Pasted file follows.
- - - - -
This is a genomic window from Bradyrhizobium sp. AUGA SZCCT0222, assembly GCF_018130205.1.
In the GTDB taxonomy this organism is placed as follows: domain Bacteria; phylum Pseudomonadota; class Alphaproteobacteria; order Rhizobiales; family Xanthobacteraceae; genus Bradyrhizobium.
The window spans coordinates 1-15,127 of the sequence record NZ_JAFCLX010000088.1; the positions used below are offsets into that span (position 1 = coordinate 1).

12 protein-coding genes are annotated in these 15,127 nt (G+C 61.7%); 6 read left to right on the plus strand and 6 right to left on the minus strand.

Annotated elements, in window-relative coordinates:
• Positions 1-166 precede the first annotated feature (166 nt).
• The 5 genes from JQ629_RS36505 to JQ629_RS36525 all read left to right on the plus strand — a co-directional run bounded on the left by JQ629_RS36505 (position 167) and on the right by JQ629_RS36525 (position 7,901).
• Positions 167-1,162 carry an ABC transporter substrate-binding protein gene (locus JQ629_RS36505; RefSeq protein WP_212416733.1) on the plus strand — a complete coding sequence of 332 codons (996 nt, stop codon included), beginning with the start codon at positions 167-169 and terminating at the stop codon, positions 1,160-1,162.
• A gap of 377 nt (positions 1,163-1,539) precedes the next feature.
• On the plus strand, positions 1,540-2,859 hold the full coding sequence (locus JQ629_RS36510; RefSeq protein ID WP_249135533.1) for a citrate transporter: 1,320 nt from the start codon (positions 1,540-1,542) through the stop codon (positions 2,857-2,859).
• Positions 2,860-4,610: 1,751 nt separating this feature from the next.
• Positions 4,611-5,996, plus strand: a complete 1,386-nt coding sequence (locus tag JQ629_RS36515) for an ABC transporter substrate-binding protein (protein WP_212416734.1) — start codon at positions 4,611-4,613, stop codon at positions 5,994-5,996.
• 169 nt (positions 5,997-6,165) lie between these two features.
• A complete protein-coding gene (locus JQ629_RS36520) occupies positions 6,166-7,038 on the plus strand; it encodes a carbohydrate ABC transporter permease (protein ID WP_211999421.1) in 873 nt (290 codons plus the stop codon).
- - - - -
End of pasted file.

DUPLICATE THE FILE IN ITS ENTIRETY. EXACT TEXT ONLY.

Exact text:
This is a genomic window from Bradyrhizobium sp. AUGA SZCCT0222, assembly GCF_018130205.1.
In the GTDB taxonomy this organism is placed as follows: domain Bacteria; phylum Pseudomonadota; class Alphaproteobacteria; order Rhizobiales; family Xanthobacteraceae; genus Bradyrhizobium.
The window spans coordinates 1-15,127 of the sequence record NZ_JAFCLX010000088.1; the positions used below are offsets into that span (position 1 = coordinate 1).

12 protein-coding genes are annotated in these 15,127 nt (G+C 61.7%); 6 read left to right on the plus strand and 6 right to left on the minus strand.

Annotated elements, in window-relative coordinates:
• Positions 1-166 precede the first annotated feature (166 nt).
• The 5 genes from JQ629_RS36505 to JQ629_RS36525 all read left to right on the plus strand — a co-directional run bounded on the left by JQ629_RS36505 (position 167) and on the right by JQ629_RS36525 (position 7,901).
• Positions 167-1,162 carry an ABC transporter substrate-binding protein gene (locus JQ629_RS36505; RefSeq protein WP_212416733.1) on the plus strand — a complete coding sequence of 332 codons (996 nt, stop codon included), beginning with the start codon at positions 167-169 and terminating at the stop codon, positions 1,160-1,162.
• A gap of 377 nt (positions 1,163-1,539) precedes the next feature.
• On the plus strand, positions 1,540-2,859 hold the full coding sequence (locus JQ629_RS36510; RefSeq protein ID WP_249135533.1) for a citrate transporter: 1,320 nt from the start codon (positions 1,540-1,542) through the stop codon (positions 2,857-2,859).
• Positions 2,860-4,610: 1,751 nt separating this feature from the next.
• Positions 4,611-5,996, plus strand: a complete 1,386-nt coding sequence (locus tag JQ629_RS36515) for an ABC transporter substrate-binding protein (protein WP_212416734.1) — start codon at positions 4,611-4,613, stop codon at positions 5,994-5,996.
• 169 nt (positions 5,997-6,165) lie between these two features.
• A complete protein-coding gene (locus JQ629_RS36520) occupies positions 6,166-7,038 on the plus strand; it encodes a carbohydrate ABC transporter permease (protein ID WP_211999421.1) in 873 nt (290 codons plus the stop codon).